Washington, D.C. A survey released Thursday by the National Retail Federation found that most Americans feel a value-added tax (VAT) would reduce their spending.
According to the NRF/BIGresearch survey, 64% said a federal VAT of any amount would impact their spending on everything from cars to homes, groceries and medicines.
If the government imposed a VAT of 15% and applied it to all purchases, 92% said their spending would be affected.
Some policymakers are proposing a new consumption tax as a way to reduce the federal deficit.
“These numbers are clear evidence of what common sense would tell even the most casual observer: if you tax spending at a time when the economy is still struggling to recover, consumers are going to spend less,” NRF president and CEO Matthew Shay said. “With consumer spending representing two-thirds of the economy, a consumption tax -- by VAT or any other name -- is not the path to recovery or a prudent way to address the federal deficit. The deficit needs to be reduced, but a VAT is not the answer.”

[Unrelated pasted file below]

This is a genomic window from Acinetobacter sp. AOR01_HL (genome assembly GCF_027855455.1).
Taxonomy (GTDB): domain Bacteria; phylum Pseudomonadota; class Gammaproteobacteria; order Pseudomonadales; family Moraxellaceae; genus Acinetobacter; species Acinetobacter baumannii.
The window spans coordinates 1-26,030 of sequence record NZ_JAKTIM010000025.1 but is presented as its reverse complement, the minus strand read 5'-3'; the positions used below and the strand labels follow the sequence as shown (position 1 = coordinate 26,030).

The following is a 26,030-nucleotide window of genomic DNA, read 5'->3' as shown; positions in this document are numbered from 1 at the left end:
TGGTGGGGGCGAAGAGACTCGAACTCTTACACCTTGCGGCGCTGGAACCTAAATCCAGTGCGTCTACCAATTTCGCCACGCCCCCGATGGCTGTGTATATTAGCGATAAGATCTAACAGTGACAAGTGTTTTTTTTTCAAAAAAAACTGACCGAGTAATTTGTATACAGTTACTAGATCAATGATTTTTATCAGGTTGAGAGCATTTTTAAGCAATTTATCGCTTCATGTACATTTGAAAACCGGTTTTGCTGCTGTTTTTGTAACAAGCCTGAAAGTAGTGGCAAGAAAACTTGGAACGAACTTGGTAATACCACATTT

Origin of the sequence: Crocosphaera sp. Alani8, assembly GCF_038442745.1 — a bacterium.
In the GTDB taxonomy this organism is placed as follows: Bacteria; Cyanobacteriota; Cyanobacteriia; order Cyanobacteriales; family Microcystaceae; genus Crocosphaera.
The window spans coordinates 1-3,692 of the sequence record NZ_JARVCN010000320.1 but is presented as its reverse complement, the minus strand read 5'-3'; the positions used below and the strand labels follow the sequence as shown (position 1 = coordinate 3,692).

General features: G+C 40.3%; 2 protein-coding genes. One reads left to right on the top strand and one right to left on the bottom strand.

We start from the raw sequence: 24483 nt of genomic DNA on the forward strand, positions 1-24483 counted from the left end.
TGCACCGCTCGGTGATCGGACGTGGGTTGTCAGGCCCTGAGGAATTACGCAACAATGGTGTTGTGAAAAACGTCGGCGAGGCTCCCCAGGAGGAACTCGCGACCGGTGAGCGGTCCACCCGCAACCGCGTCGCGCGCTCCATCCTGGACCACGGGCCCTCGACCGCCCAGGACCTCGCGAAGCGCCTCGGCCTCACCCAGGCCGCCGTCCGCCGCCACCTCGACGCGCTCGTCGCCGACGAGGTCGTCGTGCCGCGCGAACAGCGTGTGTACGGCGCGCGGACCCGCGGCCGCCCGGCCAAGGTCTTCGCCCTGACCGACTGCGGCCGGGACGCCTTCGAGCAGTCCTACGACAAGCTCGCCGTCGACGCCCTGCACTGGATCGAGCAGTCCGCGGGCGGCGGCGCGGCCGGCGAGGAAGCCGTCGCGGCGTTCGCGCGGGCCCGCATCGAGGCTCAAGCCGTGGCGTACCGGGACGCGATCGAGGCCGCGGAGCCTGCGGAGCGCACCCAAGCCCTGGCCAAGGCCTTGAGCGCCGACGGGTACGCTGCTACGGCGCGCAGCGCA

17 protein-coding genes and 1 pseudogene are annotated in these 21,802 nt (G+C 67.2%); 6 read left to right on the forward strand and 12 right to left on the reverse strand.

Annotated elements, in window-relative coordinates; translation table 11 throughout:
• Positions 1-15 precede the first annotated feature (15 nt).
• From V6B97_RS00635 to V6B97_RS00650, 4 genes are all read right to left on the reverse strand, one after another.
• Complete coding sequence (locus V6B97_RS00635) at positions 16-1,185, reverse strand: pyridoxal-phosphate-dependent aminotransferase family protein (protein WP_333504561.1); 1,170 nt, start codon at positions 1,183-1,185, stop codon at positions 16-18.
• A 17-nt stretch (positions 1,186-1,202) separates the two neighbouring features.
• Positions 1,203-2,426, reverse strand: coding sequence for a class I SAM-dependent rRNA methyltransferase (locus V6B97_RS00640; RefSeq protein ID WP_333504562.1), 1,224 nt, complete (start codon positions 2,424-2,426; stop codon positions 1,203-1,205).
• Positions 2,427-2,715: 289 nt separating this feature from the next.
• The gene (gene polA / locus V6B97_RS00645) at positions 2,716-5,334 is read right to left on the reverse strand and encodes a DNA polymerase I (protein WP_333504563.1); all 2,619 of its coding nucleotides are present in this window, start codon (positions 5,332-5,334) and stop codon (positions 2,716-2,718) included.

According to the survey, areas where consumers would cut back the most if a “federal sales tax” or VAT were created would include eating out (83%), clothing or accessories (80%), food/groceries (74%), entertainment (72%) and vacation travel (72%).
Additionally, half said a VAT would influence their spending on a home while two-thirds said it would impact automobile purchases.
Fifty-nine percent of consumers said they would even cut back on prescription and over-the-counter medicine.
Instead of creating a new tax, 82% of those surveyed believe that Congress should reduce the federal deficit by spending less. Only 10% of respondents favored creation of a VAT or other form of federal sales tax to reduce the deficit, and just 8% favored an income tax increase.
Anumber of prominent members of Congress and policymakers have said in recent months that a VAT should at least be considered as a way to reduce the federal deficit, which is currently at its highest share of GDP since World War II. President Obama told his deficit reduction commission in April that nothing -- including a VAT -- should be considered off the table.